Policy + charging

DT Wants Cash From Content Owners

11:20 AM -- Deutsche Telekom AG (NYSE: DT) still harbors hopes that mobile operators will one day adopt a new business model that will allow them to charge content providers for using their networks.

Speaking at Informa plc 's Broadband Traffic Management conference in London on Tuesday, Markus Freikamp, DT's head of international mobile wholesale business models, said that the operator was targeting the so-called "two-sided" business model. That means, "whoever puts the load on the networks should be the one paying," according to Freikamp.

"We believe in that model and believe the industry will change that way," he said.

But Freikamp also admitted that such an industry shift was not imminent. Here's how he described the timeline: "It's not here today, maybe not tomorrow, but the day after tomorrow."

Mobile operators have talked about this concept for some time, and Freikamp's comments suggest that operators still have a strong desire for such a change. But Freikamp, along with other panelists at the traffic management conference, offered few details about how this model might be implemented.

The main argument for the two-sided model is that third-party content providers should stump up for some of the cost of adding coverage and capacity to operators' networks since they are providing much of the data traffic going over those networks. Operators should not bear the full cost of upgrading the network alone, so the thinking goes. (See Policy Is Still Strategic, But Changing and Mobile Data Packaging: A Policy-Driven Revolution?)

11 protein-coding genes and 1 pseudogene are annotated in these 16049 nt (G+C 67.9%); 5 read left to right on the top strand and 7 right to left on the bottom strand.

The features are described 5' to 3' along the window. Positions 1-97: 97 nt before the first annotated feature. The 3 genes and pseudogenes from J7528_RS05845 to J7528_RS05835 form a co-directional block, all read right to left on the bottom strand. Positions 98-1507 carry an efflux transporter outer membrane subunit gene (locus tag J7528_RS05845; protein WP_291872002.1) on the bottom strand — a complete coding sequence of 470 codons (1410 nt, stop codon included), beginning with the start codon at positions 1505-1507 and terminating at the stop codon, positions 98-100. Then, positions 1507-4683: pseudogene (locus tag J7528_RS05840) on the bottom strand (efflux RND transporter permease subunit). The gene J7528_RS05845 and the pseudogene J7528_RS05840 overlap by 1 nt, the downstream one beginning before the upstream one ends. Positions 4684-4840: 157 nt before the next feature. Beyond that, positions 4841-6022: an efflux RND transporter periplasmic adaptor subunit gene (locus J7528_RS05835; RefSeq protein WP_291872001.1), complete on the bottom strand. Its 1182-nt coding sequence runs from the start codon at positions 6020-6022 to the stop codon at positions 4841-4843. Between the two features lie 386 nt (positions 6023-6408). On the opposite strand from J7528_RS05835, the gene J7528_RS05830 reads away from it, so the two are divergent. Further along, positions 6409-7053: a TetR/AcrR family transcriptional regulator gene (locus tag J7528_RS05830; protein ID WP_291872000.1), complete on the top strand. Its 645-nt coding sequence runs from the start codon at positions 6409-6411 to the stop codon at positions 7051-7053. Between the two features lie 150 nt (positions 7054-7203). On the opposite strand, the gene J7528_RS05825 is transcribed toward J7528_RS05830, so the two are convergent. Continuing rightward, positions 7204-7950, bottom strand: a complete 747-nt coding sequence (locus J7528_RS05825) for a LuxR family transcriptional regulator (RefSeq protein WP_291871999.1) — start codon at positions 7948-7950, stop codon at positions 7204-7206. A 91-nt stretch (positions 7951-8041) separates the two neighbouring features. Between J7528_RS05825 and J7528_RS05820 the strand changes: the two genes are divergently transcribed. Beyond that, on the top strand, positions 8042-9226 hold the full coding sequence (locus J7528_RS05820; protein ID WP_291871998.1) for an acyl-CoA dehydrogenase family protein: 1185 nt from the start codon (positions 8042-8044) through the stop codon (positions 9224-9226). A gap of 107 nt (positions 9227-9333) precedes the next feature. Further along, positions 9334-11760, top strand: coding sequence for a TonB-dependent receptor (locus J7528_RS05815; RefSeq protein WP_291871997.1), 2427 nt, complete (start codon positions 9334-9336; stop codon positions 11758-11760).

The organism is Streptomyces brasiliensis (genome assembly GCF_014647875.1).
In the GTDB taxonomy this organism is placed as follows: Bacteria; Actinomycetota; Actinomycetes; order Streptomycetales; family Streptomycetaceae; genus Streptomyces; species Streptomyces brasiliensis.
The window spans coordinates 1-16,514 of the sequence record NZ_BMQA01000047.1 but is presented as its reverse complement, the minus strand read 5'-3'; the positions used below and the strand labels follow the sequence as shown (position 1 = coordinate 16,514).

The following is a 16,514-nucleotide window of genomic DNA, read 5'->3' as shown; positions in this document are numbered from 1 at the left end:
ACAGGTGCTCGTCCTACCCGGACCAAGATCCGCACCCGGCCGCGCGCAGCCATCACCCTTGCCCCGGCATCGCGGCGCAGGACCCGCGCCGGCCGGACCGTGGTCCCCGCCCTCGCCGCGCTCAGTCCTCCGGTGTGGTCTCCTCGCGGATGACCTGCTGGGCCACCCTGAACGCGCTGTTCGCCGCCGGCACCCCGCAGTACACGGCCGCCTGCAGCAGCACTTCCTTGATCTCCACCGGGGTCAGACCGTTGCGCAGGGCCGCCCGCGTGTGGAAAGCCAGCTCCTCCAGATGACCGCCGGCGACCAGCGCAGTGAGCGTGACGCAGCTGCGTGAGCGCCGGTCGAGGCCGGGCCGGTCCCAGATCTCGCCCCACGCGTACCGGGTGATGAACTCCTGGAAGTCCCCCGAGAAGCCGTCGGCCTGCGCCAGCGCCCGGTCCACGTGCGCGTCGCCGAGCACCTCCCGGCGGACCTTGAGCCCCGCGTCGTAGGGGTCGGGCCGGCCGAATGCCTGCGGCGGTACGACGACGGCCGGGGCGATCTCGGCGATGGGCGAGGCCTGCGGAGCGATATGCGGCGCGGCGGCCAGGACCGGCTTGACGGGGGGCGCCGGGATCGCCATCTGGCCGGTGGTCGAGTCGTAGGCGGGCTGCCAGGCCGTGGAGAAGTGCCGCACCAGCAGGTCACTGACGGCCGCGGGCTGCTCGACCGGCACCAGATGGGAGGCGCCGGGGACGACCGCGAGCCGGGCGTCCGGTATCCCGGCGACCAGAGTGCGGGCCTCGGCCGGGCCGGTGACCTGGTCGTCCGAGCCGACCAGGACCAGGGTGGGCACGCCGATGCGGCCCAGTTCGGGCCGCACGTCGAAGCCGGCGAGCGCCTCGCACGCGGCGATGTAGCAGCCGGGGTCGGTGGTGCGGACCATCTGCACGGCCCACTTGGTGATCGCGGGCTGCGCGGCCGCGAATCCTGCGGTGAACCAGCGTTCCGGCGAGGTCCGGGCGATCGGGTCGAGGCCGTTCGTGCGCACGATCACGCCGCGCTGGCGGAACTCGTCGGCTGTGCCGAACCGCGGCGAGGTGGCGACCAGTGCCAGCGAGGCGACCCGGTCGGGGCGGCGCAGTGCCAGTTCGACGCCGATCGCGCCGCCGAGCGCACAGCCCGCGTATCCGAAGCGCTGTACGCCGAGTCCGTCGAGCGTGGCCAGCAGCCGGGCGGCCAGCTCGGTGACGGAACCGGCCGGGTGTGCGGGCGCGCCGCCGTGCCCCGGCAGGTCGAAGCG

But if content owners are going to pay mobile operators, what do they get in return? Certain quality of service (QoS) guarantees, for example? That's not so easy for mobile operators to provide.

"There's more confidence today on delivering QoS on fixed than on mobile networks," said Freikamp.

Given that this model appears to require a technology as well as a mindset shift for operators and content providers alike, Freikamp's phrase for describing when the two-sided model might materialize -- "the day after tomorrow" -- looks like another way of saying, "a long time from now."

— Michelle Donegan, European Editor, Light Reading Mobile

Michelle Donegan 12/5/2012 | 4:48:51 PM
re: DT Wants Cash From Content Owners

One of Freikamp's fellow panelists was YouTube's director of global platform partnerships Francisco Varela, and he said that YouTube would like to get information from operators about network conditions. But he didn't comment on whether YouTube would be up for paying mobile operators.

He explained that with information about what's going on in the network, YouTube would be able to adapt its video streams or tell customers that a video isn't available when the network can't handle it. "The congested cell experience is not the experience we want," he said. 

Is that something operators can provide content owners?


optodoofus 12/5/2012 | 4:48:46 PM
re: DT Wants Cash From Content Owners

Using the DT logic, they should.  After all, those AC units suck up a lot lof power and require the utilities to increase their capacity and beef up their transmission lines.

Carriers need to align the cost of delivering service to the revenue they receive from the service.  Any other business approach is doomed to failure.  As much as they all dream of the two-sided business model, it ain't never gonna happen.


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